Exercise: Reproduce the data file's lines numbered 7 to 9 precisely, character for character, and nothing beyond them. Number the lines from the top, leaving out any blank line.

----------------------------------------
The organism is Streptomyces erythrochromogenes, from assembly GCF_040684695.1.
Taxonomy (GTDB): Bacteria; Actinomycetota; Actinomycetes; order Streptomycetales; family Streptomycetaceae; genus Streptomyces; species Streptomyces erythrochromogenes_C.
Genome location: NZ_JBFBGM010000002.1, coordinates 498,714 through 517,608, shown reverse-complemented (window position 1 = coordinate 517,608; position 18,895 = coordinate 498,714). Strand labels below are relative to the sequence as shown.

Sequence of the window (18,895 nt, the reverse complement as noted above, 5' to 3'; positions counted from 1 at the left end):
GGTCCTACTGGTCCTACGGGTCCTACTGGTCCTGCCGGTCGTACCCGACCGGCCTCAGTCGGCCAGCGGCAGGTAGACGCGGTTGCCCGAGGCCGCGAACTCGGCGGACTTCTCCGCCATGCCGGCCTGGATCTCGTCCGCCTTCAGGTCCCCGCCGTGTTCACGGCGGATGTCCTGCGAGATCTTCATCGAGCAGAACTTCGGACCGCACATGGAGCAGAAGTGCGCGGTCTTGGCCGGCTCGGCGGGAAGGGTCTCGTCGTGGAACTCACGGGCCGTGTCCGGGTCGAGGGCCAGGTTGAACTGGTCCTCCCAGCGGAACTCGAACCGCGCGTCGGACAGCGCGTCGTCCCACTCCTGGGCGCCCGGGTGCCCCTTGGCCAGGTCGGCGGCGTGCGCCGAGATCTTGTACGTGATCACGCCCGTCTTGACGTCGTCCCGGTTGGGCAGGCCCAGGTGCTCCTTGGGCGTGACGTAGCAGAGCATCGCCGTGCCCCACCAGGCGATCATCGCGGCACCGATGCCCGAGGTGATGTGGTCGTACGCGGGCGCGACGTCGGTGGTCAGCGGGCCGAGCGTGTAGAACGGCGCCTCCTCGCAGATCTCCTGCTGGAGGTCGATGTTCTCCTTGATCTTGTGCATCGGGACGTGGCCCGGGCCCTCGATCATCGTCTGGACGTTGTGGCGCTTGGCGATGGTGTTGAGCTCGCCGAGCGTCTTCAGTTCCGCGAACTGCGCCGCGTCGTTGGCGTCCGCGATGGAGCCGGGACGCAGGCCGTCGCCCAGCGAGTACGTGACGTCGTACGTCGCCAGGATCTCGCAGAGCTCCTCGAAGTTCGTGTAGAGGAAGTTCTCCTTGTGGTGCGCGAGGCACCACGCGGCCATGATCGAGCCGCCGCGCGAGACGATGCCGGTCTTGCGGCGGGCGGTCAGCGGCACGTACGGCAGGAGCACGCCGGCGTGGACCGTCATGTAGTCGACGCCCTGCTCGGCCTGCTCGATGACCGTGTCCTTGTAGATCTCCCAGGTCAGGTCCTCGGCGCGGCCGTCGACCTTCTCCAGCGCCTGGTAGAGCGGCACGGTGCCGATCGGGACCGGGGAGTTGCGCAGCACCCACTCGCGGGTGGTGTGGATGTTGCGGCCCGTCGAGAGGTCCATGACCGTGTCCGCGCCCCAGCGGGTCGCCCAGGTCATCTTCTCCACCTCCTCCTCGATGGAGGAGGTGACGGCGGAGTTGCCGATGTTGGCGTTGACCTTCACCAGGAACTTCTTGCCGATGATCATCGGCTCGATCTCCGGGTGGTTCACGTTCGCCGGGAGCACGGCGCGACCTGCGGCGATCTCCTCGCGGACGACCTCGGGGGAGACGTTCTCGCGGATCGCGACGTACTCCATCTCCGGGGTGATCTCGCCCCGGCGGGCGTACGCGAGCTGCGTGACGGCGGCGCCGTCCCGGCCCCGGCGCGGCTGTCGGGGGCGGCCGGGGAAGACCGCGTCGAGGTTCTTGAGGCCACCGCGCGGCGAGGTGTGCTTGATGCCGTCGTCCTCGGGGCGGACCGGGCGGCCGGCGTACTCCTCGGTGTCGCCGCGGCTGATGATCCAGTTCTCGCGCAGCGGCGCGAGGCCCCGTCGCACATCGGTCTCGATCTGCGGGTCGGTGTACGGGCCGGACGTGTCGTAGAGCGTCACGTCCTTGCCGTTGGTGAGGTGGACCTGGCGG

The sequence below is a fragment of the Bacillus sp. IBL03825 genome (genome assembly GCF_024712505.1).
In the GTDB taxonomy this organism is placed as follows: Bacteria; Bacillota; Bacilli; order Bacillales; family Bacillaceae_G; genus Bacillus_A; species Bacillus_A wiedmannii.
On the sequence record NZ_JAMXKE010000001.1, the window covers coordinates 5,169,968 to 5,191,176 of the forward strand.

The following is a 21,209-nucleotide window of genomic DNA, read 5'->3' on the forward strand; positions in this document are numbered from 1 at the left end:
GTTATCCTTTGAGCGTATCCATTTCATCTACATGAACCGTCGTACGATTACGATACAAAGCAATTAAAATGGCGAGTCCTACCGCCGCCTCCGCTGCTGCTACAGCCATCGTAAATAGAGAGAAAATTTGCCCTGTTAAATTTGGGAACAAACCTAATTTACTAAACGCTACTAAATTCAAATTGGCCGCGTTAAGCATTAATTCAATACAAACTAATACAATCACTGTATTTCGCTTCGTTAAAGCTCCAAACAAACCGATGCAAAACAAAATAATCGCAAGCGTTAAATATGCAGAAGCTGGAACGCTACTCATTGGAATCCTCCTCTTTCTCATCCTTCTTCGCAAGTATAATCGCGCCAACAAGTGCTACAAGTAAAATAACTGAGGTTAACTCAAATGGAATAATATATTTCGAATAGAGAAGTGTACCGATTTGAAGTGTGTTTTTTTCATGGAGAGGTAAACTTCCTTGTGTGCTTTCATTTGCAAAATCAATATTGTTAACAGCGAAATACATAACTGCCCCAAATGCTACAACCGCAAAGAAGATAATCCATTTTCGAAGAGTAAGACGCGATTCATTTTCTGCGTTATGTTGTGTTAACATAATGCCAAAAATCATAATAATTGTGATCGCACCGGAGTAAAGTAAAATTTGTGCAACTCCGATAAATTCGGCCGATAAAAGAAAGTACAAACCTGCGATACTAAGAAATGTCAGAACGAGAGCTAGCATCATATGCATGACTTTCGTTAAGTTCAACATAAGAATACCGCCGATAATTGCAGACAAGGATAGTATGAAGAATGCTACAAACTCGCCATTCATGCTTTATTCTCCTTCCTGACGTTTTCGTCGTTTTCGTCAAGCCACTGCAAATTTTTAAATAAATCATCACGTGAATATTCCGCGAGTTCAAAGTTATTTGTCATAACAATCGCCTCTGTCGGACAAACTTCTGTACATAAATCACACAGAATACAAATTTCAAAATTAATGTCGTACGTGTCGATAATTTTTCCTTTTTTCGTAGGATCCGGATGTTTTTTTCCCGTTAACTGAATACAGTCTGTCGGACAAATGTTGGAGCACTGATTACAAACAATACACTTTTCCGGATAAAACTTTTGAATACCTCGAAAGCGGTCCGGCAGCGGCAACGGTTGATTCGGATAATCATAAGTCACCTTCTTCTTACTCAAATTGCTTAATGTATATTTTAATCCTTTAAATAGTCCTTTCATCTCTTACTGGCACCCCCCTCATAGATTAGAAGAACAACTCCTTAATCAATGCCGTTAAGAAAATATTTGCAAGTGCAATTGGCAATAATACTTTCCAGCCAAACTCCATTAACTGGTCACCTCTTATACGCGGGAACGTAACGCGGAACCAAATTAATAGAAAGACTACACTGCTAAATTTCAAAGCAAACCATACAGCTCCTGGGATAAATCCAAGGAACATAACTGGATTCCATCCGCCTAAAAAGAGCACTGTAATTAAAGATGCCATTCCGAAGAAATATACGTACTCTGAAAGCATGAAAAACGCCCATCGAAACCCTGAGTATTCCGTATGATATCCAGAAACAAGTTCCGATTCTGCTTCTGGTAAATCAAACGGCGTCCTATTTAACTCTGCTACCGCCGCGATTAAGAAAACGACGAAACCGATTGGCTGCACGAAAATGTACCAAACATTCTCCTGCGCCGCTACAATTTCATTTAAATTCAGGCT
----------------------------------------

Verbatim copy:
In the GTDB taxonomy this organism is placed as follows: Bacteria; Bacillota; Bacilli; order Bacillales; family Bacillaceae_G; genus Bacillus_A; species Bacillus_A wiedmannii.
On the sequence record NZ_JAMXKE010000001.1, the window covers coordinates 5,169,968 to 5,191,176 of the forward strand.

The following is a 21,209-nucleotide window of genomic DNA, read 5'->3' on the forward strand; positions in this document are numbered from 1 at the left end: